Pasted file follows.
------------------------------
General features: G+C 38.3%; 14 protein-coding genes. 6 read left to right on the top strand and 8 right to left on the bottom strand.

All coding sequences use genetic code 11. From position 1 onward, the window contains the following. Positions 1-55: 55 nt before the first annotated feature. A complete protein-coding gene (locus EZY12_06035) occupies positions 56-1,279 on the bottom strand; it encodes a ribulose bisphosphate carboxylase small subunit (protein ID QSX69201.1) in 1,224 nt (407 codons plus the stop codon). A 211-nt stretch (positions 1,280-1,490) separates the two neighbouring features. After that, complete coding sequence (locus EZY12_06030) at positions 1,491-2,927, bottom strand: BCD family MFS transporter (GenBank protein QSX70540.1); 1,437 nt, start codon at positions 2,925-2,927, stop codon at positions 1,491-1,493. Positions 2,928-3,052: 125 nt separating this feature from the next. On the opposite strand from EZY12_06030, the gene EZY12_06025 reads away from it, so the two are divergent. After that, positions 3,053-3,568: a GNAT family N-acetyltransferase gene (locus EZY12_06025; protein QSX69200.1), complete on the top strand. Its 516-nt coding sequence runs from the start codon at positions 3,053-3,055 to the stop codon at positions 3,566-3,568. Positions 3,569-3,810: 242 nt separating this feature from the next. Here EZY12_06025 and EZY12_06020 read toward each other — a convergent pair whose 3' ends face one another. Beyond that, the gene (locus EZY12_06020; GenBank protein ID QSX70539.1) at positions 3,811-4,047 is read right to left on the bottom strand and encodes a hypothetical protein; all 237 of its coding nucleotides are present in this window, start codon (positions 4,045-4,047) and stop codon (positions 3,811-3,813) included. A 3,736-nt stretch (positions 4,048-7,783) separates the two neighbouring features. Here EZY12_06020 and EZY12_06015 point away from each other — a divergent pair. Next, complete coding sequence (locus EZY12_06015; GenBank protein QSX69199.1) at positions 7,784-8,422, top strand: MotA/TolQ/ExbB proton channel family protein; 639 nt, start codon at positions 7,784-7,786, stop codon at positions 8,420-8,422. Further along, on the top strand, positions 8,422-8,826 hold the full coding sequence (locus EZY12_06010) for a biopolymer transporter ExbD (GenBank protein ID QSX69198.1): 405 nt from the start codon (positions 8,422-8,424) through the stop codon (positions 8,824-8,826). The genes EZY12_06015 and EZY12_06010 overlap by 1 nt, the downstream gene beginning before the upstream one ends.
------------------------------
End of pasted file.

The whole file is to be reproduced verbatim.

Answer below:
General features: G+C 38.3%; 14 protein-coding genes. 6 read left to right on the top strand and 8 right to left on the bottom strand.

All coding sequences use genetic code 11. From position 1 onward, the window contains the following. Positions 1-55: 55 nt before the first annotated feature. A complete protein-coding gene (locus EZY12_06035) occupies positions 56-1,279 on the bottom strand; it encodes a ribulose bisphosphate carboxylase small subunit (protein ID QSX69201.1) in 1,224 nt (407 codons plus the stop codon). A 211-nt stretch (positions 1,280-1,490) separates the two neighbouring features. After that, complete coding sequence (locus EZY12_06030) at positions 1,491-2,927, bottom strand: BCD family MFS transporter (GenBank protein QSX70540.1); 1,437 nt, start codon at positions 2,925-2,927, stop codon at positions 1,491-1,493. Positions 2,928-3,052: 125 nt separating this feature from the next. On the opposite strand from EZY12_06030, the gene EZY12_06025 reads away from it, so the two are divergent. After that, positions 3,053-3,568: a GNAT family N-acetyltransferase gene (locus EZY12_06025; protein QSX69200.1), complete on the top strand. Its 516-nt coding sequence runs from the start codon at positions 3,053-3,055 to the stop codon at positions 3,566-3,568. Positions 3,569-3,810: 242 nt separating this feature from the next. Here EZY12_06025 and EZY12_06020 read toward each other — a convergent pair whose 3' ends face one another. Beyond that, the gene (locus EZY12_06020; GenBank protein ID QSX70539.1) at positions 3,811-4,047 is read right to left on the bottom strand and encodes a hypothetical protein; all 237 of its coding nucleotides are present in this window, start codon (positions 4,045-4,047) and stop codon (positions 3,811-3,813) included. A 3,736-nt stretch (positions 4,048-7,783) separates the two neighbouring features. Here EZY12_06020 and EZY12_06015 point away from each other — a divergent pair. Next, complete coding sequence (locus EZY12_06015; GenBank protein QSX69199.1) at positions 7,784-8,422, top strand: MotA/TolQ/ExbB proton channel family protein; 639 nt, start codon at positions 7,784-7,786, stop codon at positions 8,420-8,422. Further along, on the top strand, positions 8,422-8,826 hold the full coding sequence (locus EZY12_06010) for a biopolymer transporter ExbD (GenBank protein ID QSX69198.1): 405 nt from the start codon (positions 8,422-8,424) through the stop codon (positions 8,824-8,826). The genes EZY12_06015 and EZY12_06010 overlap by 1 nt, the downstream gene beginning before the upstream one ends.